The March of the Guards to Finchley William Hogarth Buy Art Prints Now
from Amazon

* As an Amazon Associate, and partner with Google Adsense and Ezoic, I earn from qualifying purchases.

Tom Gurney BSc (Hons) is an art history expert with over 20 years experience
Published on June 19, 2020 / Updated on October 14, 2023
Email: [email protected] / Phone: +44 7429 011000

William Hogarth's painting, The March of the Guards to Finchley, also referred to as The March to Finchley, was created in the year 1750.

Hogarth was, at the time, one of the most popular and reputable painters in England. The painting is under the care of the Foundling Museum, located in London, in the United Kingdom. William Hogarth was famous for his satirical artworks during his era, and his painting, The March of the Guards to Finchley, is known to be the best painting that gave full scope to Hogarth's sense of satire. The artist himself delineated the portrait as 'marinated in hilarity.' Hogarth's painting, The March of the Guards to Finchley, was initially intended to be given to the existing King of England at the time, George II, as a present. Unfortunately, King George II felt offended by the seeming punch at his most excellent armed soldiers and turned it down when it was presented to him.

The painting [portrays a group of guards from the British army. It was inspired by the protection of the citizens from the 2nd Jacobite Rebellion. It has several individuals who depict a chaotic situation caused by a traveling army. Apart from the celebration of the victory of the army in question, the painting depicts the different vices that lie in society. The guard at the centre of the piece of art stands out from the rest as he is sandwiched by two women. One of them is pregnant while the other one is not. The pregnant woman symbolizes the pain and worries that women and abandoned children go through in society. The abandonment is a result of the roles of the guards as they fight to keep them safe in both the short and long-run. The other woman holds some printed propaganda and directs them to the guard in question.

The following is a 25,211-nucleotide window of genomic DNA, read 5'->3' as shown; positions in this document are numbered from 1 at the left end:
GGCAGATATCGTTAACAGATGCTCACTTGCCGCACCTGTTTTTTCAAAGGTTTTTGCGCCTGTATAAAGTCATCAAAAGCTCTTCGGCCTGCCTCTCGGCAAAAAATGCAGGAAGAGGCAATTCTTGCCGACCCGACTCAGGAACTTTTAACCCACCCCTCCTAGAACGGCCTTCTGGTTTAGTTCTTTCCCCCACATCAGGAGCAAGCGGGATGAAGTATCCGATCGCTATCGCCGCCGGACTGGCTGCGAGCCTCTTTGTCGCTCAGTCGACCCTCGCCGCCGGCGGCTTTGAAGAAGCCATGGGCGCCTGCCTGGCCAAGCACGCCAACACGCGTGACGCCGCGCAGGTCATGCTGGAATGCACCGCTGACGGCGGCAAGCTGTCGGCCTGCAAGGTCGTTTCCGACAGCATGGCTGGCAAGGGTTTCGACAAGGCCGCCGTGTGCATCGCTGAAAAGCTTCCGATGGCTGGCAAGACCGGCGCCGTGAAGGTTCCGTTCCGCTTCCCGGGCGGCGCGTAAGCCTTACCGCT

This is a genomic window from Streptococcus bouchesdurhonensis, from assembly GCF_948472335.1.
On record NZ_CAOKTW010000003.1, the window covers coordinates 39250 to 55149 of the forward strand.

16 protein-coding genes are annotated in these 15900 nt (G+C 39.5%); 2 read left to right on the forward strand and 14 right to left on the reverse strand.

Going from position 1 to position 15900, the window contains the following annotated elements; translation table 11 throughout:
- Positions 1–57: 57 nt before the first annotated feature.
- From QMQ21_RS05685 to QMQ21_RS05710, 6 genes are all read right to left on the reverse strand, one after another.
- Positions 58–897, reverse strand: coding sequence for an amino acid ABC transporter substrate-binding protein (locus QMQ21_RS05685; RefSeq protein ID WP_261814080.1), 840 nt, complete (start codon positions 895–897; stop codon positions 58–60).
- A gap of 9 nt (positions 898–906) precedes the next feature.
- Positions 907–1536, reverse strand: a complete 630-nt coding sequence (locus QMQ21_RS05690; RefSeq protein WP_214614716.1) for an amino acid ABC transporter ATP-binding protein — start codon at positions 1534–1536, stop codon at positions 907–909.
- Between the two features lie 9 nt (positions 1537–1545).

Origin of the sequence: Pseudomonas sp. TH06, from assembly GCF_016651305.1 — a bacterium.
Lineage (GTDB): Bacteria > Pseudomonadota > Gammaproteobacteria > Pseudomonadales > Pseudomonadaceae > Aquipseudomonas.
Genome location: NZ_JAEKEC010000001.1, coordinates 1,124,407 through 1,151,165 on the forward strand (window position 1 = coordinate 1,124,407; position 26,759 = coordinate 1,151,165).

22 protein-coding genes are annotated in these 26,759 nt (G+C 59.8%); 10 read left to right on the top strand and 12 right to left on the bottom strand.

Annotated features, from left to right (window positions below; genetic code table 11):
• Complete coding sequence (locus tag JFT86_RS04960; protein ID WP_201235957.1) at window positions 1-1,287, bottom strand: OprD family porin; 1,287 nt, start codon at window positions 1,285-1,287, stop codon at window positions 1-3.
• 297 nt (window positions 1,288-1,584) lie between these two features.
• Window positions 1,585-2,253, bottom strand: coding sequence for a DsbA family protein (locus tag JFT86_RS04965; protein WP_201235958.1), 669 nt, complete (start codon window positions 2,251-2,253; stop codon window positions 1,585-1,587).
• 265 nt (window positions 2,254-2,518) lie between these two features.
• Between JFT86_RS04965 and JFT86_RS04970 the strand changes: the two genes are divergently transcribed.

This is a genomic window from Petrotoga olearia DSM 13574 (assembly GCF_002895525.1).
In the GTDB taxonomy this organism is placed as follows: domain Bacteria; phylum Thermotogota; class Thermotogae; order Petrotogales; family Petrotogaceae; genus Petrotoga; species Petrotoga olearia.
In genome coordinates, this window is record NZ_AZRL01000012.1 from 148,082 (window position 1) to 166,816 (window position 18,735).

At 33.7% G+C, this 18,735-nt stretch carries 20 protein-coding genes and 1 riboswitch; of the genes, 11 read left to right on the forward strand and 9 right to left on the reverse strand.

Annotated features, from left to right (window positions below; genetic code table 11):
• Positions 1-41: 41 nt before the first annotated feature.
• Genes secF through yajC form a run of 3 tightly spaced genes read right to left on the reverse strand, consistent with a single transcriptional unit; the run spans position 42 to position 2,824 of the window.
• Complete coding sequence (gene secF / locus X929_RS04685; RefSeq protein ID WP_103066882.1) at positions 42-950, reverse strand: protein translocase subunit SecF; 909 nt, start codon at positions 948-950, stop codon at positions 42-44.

Given the state of the painting scene, the gesture depicts the importance of the written information and propaganda in different situations. Another part of the painting shows a milkmaid being kissed by one of the soldiers, and during the process, one stills milk from her. Given this, it is clear that theft lies in the society even among the parties that are supposed to protect and enhance the security of the citizens. Given the chaotic situation, the soldiers depict an undisciplined nature as they embark in their merrymaking. The medium used in it is oil on canvas. The painting depicts a carefree mood where the soldiers are careless in their actions as they mingle with the available population.